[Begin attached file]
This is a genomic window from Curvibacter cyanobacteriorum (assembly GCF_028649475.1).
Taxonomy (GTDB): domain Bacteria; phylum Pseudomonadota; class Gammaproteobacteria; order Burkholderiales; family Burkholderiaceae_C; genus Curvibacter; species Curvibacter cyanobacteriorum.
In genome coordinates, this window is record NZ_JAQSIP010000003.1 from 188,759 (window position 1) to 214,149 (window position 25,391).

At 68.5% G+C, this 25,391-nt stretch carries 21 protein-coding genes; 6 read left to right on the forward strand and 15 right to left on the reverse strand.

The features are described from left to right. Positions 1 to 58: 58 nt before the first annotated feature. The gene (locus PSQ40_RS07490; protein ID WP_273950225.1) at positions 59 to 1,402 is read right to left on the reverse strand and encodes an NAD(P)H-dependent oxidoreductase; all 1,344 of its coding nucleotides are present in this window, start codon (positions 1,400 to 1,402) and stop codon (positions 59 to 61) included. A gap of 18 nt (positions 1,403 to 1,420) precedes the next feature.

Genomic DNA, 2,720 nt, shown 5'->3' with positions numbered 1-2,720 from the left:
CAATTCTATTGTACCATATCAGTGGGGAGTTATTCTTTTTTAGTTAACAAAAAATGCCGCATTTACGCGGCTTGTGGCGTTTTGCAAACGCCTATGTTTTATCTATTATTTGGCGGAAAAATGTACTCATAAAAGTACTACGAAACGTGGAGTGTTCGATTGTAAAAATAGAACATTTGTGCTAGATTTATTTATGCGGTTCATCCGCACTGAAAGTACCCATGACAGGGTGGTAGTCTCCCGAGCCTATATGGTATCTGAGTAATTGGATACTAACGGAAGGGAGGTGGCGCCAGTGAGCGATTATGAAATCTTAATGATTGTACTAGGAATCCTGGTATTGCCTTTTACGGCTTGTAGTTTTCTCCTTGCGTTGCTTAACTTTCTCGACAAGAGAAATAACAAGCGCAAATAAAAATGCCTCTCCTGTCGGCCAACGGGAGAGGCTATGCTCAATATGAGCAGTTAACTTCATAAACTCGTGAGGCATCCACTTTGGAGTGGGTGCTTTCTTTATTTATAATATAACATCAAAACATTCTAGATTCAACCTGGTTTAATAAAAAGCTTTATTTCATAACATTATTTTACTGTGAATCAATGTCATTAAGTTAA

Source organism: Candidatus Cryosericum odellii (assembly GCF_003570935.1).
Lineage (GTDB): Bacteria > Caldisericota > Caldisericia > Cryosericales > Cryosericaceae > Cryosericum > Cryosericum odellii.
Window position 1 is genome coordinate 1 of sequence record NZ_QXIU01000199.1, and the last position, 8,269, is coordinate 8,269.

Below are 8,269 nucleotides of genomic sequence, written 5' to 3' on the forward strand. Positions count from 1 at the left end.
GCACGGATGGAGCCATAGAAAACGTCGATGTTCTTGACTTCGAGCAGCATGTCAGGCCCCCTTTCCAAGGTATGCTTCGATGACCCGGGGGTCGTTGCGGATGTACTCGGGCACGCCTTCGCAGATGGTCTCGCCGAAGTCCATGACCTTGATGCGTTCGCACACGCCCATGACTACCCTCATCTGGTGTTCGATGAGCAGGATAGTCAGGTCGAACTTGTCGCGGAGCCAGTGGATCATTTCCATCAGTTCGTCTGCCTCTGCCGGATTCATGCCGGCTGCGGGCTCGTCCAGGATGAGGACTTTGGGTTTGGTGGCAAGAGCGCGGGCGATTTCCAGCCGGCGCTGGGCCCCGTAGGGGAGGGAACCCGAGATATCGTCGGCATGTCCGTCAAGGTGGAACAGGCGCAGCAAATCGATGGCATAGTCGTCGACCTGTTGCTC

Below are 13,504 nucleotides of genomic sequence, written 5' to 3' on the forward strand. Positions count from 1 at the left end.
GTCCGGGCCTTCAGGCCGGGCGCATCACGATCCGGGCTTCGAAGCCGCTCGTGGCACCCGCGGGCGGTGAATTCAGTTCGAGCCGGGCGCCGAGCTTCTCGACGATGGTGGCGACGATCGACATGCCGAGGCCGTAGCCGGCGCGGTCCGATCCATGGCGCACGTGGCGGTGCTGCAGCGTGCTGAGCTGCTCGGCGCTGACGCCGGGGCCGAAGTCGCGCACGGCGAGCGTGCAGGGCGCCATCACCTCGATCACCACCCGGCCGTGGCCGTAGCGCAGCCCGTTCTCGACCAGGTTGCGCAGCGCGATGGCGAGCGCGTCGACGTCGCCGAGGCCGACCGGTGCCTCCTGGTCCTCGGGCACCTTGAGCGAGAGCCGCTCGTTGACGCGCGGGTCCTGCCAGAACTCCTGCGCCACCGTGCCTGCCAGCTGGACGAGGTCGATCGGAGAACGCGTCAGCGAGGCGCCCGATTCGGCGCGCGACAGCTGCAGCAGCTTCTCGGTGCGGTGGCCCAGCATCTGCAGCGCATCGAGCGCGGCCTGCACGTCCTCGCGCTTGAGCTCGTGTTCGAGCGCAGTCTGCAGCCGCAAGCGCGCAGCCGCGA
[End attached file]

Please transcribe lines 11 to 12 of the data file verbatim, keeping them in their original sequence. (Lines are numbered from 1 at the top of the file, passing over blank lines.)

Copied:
Below are 8,269 nucleotides of genomic sequence, written 5' to 3' on the forward strand. Positions count from 1 at the left end.
GCACGGATGGAGCCATAGAAAACGTCGATGTTCTTGACTTCGAGCAGCATGTCAGGCCCCCTTTCCAAGGTATGCTTCGATGACCCGGGGGTCGTTGCGGATGTACTCGGGCACGCCTTCGCAGATGGTCTCGCCGAAGTCCATGACCTTGATGCGTTCGCACACGCCCATGACTACCCTCATCTGGTGTTCGATGAGCAGGATAGTCAGGTCGAACTTGTCGCGGAGCCAGTGGATCATTTCCATCAGTTCGTCTGCCTCTGCCGGATTCATGCCGGCTGCGGGCTCGTCCAGGATGAGGACTTTGGGTTTGGTGGCAAGAGCGCGGGCGATTTCCAGCCGGCGCTGGGCCCCGTAGGGGAGGGAACCCGAGATATCGTCGGCATGTCCGTCAAGGTGGAACAGGCGCAGCAAATCGATGGCATAGTCGTCGACCTGTTGCTC